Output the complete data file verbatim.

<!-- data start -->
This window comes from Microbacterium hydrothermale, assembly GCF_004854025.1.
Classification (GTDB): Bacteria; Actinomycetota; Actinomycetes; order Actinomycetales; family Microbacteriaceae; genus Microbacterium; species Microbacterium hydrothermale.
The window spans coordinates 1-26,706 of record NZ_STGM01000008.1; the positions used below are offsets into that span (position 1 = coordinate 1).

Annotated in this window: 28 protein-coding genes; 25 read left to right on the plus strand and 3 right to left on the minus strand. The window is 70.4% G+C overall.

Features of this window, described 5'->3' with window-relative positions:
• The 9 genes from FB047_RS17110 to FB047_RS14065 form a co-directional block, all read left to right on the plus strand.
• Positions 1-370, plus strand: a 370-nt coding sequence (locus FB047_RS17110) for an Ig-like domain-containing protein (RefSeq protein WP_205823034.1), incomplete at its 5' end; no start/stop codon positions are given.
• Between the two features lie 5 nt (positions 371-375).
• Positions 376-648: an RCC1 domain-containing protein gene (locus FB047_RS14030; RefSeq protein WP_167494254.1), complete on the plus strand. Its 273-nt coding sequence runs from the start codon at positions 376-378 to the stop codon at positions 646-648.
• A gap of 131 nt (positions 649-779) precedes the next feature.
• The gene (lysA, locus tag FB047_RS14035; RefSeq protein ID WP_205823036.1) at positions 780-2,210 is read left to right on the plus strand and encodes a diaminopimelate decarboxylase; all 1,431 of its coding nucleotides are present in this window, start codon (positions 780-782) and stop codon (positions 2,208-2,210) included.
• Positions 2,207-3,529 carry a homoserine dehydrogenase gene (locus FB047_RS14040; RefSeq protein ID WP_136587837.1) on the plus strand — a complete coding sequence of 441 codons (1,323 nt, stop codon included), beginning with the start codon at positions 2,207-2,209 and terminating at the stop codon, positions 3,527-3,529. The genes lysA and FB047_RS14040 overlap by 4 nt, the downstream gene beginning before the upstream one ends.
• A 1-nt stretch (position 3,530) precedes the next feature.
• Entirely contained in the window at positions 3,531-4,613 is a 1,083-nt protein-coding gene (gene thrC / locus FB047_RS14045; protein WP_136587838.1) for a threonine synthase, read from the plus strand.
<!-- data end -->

This window comes from Microbacterium hydrothermale, assembly GCF_004854025.1.
Classification (GTDB): Bacteria; Actinomycetota; Actinomycetes; order Actinomycetales; family Microbacteriaceae; genus Microbacterium; species Microbacterium hydrothermale.
The window spans coordinates 1-26,706 of record NZ_STGM01000008.1; the positions used below are offsets into that span (position 1 = coordinate 1).

Annotated in this window: 28 protein-coding genes; 25 read left to right on the plus strand and 3 right to left on the minus strand. The window is 70.4% G+C overall.

Features of this window, described 5'->3' with window-relative positions:
• The 9 genes from FB047_RS17110 to FB047_RS14065 form a co-directional block, all read left to right on the plus strand.
• Positions 1-370, plus strand: a 370-nt coding sequence (locus FB047_RS17110) for an Ig-like domain-containing protein (RefSeq protein WP_205823034.1), incomplete at its 5' end; no start/stop codon positions are given.
• Between the two features lie 5 nt (positions 371-375).
• Positions 376-648: an RCC1 domain-containing protein gene (locus FB047_RS14030; RefSeq protein WP_167494254.1), complete on the plus strand. Its 273-nt coding sequence runs from the start codon at positions 376-378 to the stop codon at positions 646-648.
• A gap of 131 nt (positions 649-779) precedes the next feature.
• The gene (lysA, locus tag FB047_RS14035; RefSeq protein ID WP_205823036.1) at positions 780-2,210 is read left to right on the plus strand and encodes a diaminopimelate decarboxylase; all 1,431 of its coding nucleotides are present in this window, start codon (positions 780-782) and stop codon (positions 2,208-2,210) included.
• Positions 2,207-3,529 carry a homoserine dehydrogenase gene (locus FB047_RS14040; RefSeq protein ID WP_136587837.1) on the plus strand — a complete coding sequence of 441 codons (1,323 nt, stop codon included), beginning with the start codon at positions 2,207-2,209 and terminating at the stop codon, positions 3,527-3,529. The genes lysA and FB047_RS14040 overlap by 4 nt, the downstream gene beginning before the upstream one ends.
• A 1-nt stretch (position 3,530) precedes the next feature.
• Entirely contained in the window at positions 3,531-4,613 is a 1,083-nt protein-coding gene (gene thrC / locus FB047_RS14045; protein WP_136587838.1) for a threonine synthase, read from the plus strand.